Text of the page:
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The group of orthogonal transformations of $\mathbb{R}^3$ is direct product of the group of rotations and the group $Z=\langle x\mapsto -x\rangle\cong \mathbb{Z}/2$. The finite subgroups of group of rotations are well known: rotational symmetries of regular polyhedrons.

These subgroups, along with their direct product with $Z$ will give some (families) of finite groups of orthogonal transformations.

It looks that some finite groups of orthogonal transformations need not be of this form (see Shafarevich- Algebra I; I couldn't understand arguments there).

How do we cover all finite subgroups of orthogonal transformations?

A more general question in this context may be: How to get subgroups of $H\times K$ knowing subgroups of $H$ and $K$?

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Surely all the dihedral groups also can be viewed as orthogonal transformations in $\mathbf{R}^3$? –  Jyrki Lahtonen Sep 3 '11 at 11:14
    
@Jyrki: yes; take regular polygon in $XY$ plane centered at origin; rotational symmetries form dihedral group- reflections in $D_n$ are obtained by rotation about an axis through origin in $XY$ plane, and rotations of $D_n$ are simply rotations about $Z$ axis. The group $D_n$ is in fact a group of rotatios in $\mathbb{R}^3$, not just orthogonal transformations. –  user8186 Sep 3 '11 at 11:40
    
I'm confused: I think every finite subgroup of $O_n$ is either a finite rotation group or the direct product of a finite rotation group and $Z \cong \mathbb{Z}/2$. The antipodal map $\rho: x \mapsto -x$ is in the center of $O_3$. Given any subgroup $H$ of $O_3$, either it contains $\rho$ or it doesn't. If it doesn't, it's a rotation group. If it does, let $K$ be its rotation subgroup; then $H = K \cup \rho K$. But $\rho$ commutes with everything, thus $\rho K = K \rho$ and $H$ is a direct product of $K$ and $Z$. What's wrong with this? –  Ben Blum-Smith Sep 3 '11 at 14:48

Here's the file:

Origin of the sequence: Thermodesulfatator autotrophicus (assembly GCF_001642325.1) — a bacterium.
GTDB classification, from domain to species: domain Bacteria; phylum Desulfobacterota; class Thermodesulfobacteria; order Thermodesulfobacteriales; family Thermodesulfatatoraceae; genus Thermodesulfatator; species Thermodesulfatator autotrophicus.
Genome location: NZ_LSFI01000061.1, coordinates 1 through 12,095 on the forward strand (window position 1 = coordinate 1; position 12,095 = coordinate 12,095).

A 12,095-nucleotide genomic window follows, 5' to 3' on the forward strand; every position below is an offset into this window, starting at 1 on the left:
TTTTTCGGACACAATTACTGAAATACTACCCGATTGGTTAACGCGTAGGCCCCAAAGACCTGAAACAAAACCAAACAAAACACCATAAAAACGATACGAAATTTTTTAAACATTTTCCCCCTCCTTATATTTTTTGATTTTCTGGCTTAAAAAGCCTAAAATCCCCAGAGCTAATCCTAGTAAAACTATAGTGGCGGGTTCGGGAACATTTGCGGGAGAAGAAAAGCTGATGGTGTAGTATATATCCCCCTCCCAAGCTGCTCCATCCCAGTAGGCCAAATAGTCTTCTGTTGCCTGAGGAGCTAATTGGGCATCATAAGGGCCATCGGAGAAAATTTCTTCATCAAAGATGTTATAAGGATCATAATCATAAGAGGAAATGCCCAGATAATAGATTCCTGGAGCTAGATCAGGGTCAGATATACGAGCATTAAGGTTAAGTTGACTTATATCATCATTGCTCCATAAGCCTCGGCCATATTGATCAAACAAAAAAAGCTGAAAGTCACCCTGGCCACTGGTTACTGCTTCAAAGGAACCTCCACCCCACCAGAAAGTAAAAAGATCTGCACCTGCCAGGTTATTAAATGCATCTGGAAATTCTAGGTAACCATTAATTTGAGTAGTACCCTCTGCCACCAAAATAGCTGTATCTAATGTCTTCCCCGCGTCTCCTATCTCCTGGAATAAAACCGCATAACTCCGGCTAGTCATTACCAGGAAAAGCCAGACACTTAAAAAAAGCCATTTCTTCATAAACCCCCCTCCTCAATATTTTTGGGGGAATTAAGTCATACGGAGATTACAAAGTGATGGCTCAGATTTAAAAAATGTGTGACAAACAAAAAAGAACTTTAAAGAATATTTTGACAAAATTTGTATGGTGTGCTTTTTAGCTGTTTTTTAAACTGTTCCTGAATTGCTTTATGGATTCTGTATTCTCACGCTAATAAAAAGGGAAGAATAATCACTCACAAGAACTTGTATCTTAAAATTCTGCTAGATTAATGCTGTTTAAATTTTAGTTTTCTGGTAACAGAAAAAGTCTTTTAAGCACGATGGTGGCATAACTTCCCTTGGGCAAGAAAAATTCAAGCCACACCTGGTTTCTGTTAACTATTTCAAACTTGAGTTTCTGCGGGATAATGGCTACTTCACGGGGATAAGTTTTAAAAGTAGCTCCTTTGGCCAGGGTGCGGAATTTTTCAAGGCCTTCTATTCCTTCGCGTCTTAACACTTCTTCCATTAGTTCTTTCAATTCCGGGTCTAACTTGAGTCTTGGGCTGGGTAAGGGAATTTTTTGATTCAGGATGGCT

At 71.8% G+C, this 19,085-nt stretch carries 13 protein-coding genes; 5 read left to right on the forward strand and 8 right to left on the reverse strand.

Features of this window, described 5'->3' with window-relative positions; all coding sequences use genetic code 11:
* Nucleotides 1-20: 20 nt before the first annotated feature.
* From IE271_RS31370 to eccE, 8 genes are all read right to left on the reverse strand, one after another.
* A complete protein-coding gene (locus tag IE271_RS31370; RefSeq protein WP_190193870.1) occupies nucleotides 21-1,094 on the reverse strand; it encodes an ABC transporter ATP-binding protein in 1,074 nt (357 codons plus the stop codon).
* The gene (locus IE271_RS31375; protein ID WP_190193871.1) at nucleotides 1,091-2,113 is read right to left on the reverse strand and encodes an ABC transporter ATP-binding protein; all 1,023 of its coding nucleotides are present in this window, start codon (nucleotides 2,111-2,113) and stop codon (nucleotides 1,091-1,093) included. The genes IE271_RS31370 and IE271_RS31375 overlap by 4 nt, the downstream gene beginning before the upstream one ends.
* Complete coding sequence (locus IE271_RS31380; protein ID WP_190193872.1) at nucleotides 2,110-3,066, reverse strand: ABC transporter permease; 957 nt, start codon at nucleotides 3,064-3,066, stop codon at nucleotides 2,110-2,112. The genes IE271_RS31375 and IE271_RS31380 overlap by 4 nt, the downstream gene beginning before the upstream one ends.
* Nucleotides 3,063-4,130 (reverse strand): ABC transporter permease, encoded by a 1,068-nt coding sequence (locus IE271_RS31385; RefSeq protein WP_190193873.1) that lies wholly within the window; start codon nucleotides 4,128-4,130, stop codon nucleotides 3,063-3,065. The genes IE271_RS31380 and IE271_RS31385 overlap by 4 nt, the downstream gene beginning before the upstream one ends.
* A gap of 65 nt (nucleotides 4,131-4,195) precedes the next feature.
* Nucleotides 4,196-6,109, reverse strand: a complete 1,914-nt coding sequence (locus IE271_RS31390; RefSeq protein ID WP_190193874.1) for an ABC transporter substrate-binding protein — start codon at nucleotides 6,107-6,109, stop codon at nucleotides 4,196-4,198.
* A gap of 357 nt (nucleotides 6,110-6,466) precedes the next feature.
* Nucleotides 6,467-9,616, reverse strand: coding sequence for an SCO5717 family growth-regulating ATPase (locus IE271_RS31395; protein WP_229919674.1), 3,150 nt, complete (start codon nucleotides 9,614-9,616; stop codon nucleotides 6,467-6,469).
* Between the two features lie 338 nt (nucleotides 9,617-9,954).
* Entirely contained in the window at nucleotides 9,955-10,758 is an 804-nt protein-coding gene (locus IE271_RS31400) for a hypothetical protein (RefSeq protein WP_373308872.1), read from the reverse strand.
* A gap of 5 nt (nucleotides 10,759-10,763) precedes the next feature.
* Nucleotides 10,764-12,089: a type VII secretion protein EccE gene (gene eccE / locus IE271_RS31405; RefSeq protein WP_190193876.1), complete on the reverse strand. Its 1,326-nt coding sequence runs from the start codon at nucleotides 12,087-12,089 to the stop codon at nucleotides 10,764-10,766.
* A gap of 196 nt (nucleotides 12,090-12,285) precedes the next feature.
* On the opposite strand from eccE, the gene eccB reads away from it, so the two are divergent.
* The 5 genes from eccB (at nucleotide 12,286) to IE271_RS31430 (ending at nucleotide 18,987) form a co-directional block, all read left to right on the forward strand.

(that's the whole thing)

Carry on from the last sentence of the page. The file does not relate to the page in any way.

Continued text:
Edit: in 2nd to last line, the statement $\rho K = K \rho$ isn't really what I meant. The important point is that $\rho$ commutes with each individual element of $K$. –  Ben Blum-Smith Sep 3 '11 at 14:55
    
group: I was just pointing out that a finite subgroup of $O(3)$ doesn't need to be a symmetry group of a Platonic polyhedron. @Ben: you undoubtedly know this, but your explanation seems to leave out the possibility that $H\cap SO(3)$ may be of index $2$ in $H$ even if $\rho\notin H$. For example, the symmetries of the regular tetrahedron form the group $S_4\le O(3)$. This copy of $S_4$ does not contain the antipodal map, but does not consist of rotations only, as the reflections have determinant $=-1.$ The tetrahedron is not stable under $\rho$ anyway. Here $S_4\cap SO(3)=A_4$. –  Jyrki Lahtonen Sep 3 '11 at 18:11

2 Answers 2

The well-known Goursat's lemma is a classification of subdirect products of two groups. If all the subgroups of the factors are known (as it is in your case), then the lemma actually gives you a description of all the subgroups of the direct product. This question was also discussed on MO.

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For an enumeration of all finite subgroups of orthogonal transformations in dimensions 1 through 4, see the book "On Quaternions and Octonions" by Conway and Smith, Chapters 1-4. The enumeration for dimension $i$ is in Chapter $i$.

The enumeration of subgroups of a direct product plays a role, and is discussed in Chapter 4, Section 4.3.

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